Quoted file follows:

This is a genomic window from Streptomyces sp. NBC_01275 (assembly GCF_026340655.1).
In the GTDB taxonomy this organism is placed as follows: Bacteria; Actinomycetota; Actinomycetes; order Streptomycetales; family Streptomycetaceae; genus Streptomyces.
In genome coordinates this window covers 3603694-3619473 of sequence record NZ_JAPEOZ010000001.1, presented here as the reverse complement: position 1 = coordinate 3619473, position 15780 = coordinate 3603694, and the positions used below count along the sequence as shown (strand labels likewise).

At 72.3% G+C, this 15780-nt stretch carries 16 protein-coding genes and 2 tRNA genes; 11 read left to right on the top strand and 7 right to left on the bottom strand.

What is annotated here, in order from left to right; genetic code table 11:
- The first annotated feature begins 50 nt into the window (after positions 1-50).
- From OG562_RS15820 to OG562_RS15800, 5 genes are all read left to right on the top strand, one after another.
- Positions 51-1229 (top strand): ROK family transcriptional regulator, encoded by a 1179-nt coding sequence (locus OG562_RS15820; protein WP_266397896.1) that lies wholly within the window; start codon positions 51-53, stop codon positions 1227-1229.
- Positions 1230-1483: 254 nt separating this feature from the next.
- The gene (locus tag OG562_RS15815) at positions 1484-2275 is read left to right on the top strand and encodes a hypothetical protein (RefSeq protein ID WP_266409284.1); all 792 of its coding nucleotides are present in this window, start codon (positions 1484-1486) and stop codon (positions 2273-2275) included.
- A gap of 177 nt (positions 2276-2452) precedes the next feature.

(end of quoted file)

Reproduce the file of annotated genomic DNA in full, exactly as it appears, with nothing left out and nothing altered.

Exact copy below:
This is a genomic window from Streptomyces sp. NBC_01275 (assembly GCF_026340655.1).
In the GTDB taxonomy this organism is placed as follows: Bacteria; Actinomycetota; Actinomycetes; order Streptomycetales; family Streptomycetaceae; genus Streptomyces.
In genome coordinates this window covers 3603694-3619473 of sequence record NZ_JAPEOZ010000001.1, presented here as the reverse complement: position 1 = coordinate 3619473, position 15780 = coordinate 3603694, and the positions used below count along the sequence as shown (strand labels likewise).

At 72.3% G+C, this 15780-nt stretch carries 16 protein-coding genes and 2 tRNA genes; 11 read left to right on the top strand and 7 right to left on the bottom strand.

What is annotated here, in order from left to right; genetic code table 11:
- The first annotated feature begins 50 nt into the window (after positions 1-50).
- From OG562_RS15820 to OG562_RS15800, 5 genes are all read left to right on the top strand, one after another.
- Positions 51-1229 (top strand): ROK family transcriptional regulator, encoded by a 1179-nt coding sequence (locus OG562_RS15820; protein WP_266397896.1) that lies wholly within the window; start codon positions 51-53, stop codon positions 1227-1229.
- Positions 1230-1483: 254 nt separating this feature from the next.
- The gene (locus tag OG562_RS15815) at positions 1484-2275 is read left to right on the top strand and encodes a hypothetical protein (RefSeq protein ID WP_266409284.1); all 792 of its coding nucleotides are present in this window, start codon (positions 1484-1486) and stop codon (positions 2273-2275) included.
- A gap of 177 nt (positions 2276-2452) precedes the next feature.